Complicated Grief: Prolonged Loss After Losing a Child

Anyone who has lost a loved one has experienced grief. As mentioned in previous articles, everyone experiences and copes with different types of grief in their own ways. For most people, bereavement brings with it feelings of sorrow, pain, and even, guilt and anger, but those feelings gradually begin to ease over time. Although the grief may never go away completely, most people are able to cope and find happiness as time passes. For people experiencing complicated grief, however, these feelings are so severe that they have trouble recovering or moving on with their own lives no matter how much time passes.

A recent study suggests that about 20% of people grieving lost loved ones experience complicated grief. Complicated grief is unfortunately very common for parents experiencing prolonged loss after losing a child. Not only is losing a child considered the most difficult trauma anyone can experience, the complicated grief of losing a child often never goes away and can even feel worse as time goes on.


Prolonged Grief Disorder

Prolonged Grief Disorder (PGD) is the official diagnosis of people suffering complicated grief. Although any parent who loses a child can suffer from PGD, it is most common among parents who have experienced prior loss, have a history of anxiety, act as caregivers of the child they lost, or experience a violent loss. In the below video, Dr. B explains what led to her experience with Prolonged Grief Disorder as a result of losing her children and how she was able to find hope:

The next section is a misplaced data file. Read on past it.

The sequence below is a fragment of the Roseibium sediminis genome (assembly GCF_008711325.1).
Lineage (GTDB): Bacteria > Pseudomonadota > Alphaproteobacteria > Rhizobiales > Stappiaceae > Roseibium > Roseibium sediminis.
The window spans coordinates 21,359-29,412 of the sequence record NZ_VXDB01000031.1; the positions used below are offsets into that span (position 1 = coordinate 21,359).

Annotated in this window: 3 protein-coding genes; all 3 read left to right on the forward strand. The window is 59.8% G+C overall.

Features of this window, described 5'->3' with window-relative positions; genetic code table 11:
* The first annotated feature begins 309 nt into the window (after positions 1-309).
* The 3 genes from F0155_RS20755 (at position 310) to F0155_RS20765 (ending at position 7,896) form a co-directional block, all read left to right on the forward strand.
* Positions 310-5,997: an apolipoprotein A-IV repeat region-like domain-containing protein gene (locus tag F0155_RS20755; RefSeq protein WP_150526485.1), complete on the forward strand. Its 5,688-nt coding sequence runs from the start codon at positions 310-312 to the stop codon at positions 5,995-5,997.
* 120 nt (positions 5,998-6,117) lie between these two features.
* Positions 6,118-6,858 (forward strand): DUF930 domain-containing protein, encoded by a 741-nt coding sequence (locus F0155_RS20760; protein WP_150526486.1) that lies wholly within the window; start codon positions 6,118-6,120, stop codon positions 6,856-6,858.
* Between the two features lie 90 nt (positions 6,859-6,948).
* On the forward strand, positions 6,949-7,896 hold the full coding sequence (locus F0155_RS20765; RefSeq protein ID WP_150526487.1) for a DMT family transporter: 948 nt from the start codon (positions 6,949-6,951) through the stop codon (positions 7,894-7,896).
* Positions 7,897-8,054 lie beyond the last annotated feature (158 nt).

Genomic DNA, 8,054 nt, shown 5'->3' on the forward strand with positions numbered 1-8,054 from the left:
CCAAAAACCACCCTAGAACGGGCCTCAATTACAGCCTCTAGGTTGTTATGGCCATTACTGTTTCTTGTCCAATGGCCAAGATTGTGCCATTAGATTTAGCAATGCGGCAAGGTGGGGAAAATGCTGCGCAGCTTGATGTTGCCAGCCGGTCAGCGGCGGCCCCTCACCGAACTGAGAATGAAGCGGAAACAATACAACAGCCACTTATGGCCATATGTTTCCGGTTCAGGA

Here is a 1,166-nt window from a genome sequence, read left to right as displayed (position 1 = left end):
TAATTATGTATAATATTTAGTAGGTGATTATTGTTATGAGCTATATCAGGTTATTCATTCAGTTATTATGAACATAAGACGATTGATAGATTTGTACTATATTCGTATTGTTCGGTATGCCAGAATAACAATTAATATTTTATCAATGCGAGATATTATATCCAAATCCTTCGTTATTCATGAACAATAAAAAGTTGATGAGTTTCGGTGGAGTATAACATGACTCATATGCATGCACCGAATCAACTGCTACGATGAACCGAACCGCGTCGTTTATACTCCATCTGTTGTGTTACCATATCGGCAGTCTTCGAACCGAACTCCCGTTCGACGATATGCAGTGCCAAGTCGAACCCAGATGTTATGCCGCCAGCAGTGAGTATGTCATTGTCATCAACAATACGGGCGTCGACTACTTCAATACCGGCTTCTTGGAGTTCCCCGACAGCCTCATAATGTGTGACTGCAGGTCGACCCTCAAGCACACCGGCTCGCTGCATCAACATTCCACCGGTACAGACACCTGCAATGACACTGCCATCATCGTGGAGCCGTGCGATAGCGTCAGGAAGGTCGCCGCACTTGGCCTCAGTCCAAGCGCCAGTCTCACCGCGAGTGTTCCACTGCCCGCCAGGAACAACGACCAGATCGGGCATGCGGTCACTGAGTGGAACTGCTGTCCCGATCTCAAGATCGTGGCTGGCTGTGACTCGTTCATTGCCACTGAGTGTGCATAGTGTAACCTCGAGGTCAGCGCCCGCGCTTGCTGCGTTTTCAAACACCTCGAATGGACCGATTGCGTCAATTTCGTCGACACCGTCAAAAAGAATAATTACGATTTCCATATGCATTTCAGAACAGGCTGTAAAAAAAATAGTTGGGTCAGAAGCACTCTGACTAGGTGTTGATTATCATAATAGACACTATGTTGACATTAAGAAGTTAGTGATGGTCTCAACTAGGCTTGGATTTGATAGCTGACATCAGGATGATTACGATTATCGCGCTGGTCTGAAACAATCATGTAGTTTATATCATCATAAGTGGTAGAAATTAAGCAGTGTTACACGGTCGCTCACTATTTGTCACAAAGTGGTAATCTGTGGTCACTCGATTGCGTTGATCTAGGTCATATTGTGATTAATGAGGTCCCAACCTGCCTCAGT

Parents suffering from prolonged loss after losing a child are prone to experiencing complicated grief and Prolonged Grief Disorder. There are steps, however, that parents can take to help cope with this type of grief and experience happiness again:


  • Find a Support Group: Like other forms of grief, parents experiencing complicated grief are not alone. Finding a support group with other parents experiencing prolonged loss after losing a child is a great place to find comfort and to start the healing process.
  • Choose to Engage in Self Care: Complicated grief can result in parents wanting to continue experiencing the grief of a lost child because it is the only way they know how to continue feeling close to that child. It is important to understand that choosing to engage in self-care is not going to dishonor the child’s memory or sever the connection parents feel through their grief. Practicing self-care, resuming one’s life, and choosing to find healthy ways to cope with grief is a great way to honor positive memories of the child rather than focusing on negative emotions of their loss.
  • Seek Professional Help: There is often a stigma for people experiencing grief that seeking professional help is somehow dishonoring the memory of a loved one. However, complicated grief and Prolonged Grief Disorder are similar to PTSD and depression in that they are more than just experiencing sadness after the loss of a child. They are mental health issues that have specific psychiatric and medicinal treatments available.


Mentally STRONG Can Help Parents Suffering from Complicated Grief

A parent should never have to experience the pain of losing a child. Unfortunately, Dr. B. knows all too well the complicated grief that comes with the prolonged loss of losing two children. She developed The Mentally STRONG Method to help treat parents suffering from Prolonged Grief Disorder. Mentally STRONG is a place where parents can seek professional help, find support, and learn to engage in self-care.

There is hope for parents suffering from complicated grief. Registering for The Mentally STRONG Method is the first step towards finding peace.


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